U.K. to Consider Stripping Tony Blair of Immunity over Role in Iraq War*
Former President George W. Bush and former British Prime Minister Tony Blair nudge each other in the East Room of the White House in Washington, Tuesday, Jan. 13, 2009, during a ceremony where the president presented Blair with the Presidential Medal of Freedom. (AP/Gerald Herbert)
Tony Blair may face formal charges over war crimes if judges overturn a controversial ruling that gave the former Prime Minister, immunity from prosecution over the Iraq War.
Last year a British court blocked a private criminal prosecution against Blair by General Abdul-Wahid Shannan ar-Ribat, a former chief of staff of the Iraqi army. British judges, however, ruled that the international crime of “aggression” could not be brought against Blair and granted him immunity from criminal charges.
That ruling is set to be reviewed at the Royal Courts of Justice today by one of the most senior judges in the U.K. In calling for a war crimes trial in Britain and the prosecution of Blair, Michael Mansfield QC was reported by the Guardian of saying that “the offense of waging an aggressive war has effectively been assimilated into English law”.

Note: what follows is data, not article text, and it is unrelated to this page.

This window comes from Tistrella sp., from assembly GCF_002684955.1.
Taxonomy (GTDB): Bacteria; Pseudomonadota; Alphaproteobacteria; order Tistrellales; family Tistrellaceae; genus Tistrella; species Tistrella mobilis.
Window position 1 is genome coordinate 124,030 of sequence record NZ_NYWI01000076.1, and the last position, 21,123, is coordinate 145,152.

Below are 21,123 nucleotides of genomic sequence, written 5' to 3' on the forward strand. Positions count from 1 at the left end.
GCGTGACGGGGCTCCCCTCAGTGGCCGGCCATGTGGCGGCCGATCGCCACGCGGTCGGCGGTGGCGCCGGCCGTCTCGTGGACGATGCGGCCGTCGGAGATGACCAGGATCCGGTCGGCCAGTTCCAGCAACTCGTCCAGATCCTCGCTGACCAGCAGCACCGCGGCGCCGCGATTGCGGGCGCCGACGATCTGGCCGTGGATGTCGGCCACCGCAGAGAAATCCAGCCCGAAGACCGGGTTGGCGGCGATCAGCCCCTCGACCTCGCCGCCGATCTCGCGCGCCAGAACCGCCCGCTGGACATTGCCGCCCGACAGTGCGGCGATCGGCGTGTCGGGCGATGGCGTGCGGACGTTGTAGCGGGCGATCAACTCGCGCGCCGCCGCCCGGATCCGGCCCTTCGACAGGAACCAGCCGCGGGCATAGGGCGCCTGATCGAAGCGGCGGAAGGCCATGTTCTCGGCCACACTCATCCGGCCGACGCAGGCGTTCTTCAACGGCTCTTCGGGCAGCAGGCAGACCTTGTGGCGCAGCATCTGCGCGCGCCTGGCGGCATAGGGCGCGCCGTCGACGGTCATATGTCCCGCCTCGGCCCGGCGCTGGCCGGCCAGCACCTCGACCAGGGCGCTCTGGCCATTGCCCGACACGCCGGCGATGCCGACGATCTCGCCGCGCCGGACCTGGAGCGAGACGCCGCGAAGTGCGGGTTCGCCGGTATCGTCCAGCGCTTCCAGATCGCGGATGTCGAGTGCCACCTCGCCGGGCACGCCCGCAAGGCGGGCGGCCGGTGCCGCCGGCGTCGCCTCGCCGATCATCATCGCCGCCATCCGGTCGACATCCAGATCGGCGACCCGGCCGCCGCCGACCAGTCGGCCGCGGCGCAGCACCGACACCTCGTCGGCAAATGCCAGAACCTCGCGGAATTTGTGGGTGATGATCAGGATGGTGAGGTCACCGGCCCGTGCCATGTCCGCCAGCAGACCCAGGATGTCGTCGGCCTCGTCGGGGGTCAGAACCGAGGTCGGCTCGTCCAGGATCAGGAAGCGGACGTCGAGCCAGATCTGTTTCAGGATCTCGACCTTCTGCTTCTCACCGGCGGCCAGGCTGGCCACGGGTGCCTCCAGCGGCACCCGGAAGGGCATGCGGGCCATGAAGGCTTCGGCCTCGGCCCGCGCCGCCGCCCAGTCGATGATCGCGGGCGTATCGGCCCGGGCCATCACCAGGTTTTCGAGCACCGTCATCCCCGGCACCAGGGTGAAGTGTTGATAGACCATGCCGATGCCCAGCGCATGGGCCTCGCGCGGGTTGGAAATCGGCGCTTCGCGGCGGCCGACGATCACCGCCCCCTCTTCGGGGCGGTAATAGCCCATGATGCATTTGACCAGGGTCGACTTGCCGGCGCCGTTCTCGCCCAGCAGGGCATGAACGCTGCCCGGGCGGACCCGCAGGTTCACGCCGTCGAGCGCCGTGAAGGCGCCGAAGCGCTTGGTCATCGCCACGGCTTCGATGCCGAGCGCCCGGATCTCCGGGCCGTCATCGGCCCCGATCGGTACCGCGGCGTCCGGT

If the immunity verdict is overturned, Tony Blair may face formal charges of war crimes over one of the worst foreign policy disasters in British history. It would also satisfy a large number of campaigners who hold Blair and the U.S. President at the time of the Iraq invasion, George Bush, personally responsible for the death of hundreds of thousands of Iraqi’s and the rise of terrorism in the region.
This opinion gained further momentum following the publication of the Chilcot report which accused the U.K. of aggression following Blair’s decision to invade Iraq and depose Saddam Hussain over allegations of weapons of mass destruction. Chilcot inquiry’s also concluded that the invasion of Iraq was unnecessary and undermined the United Nations.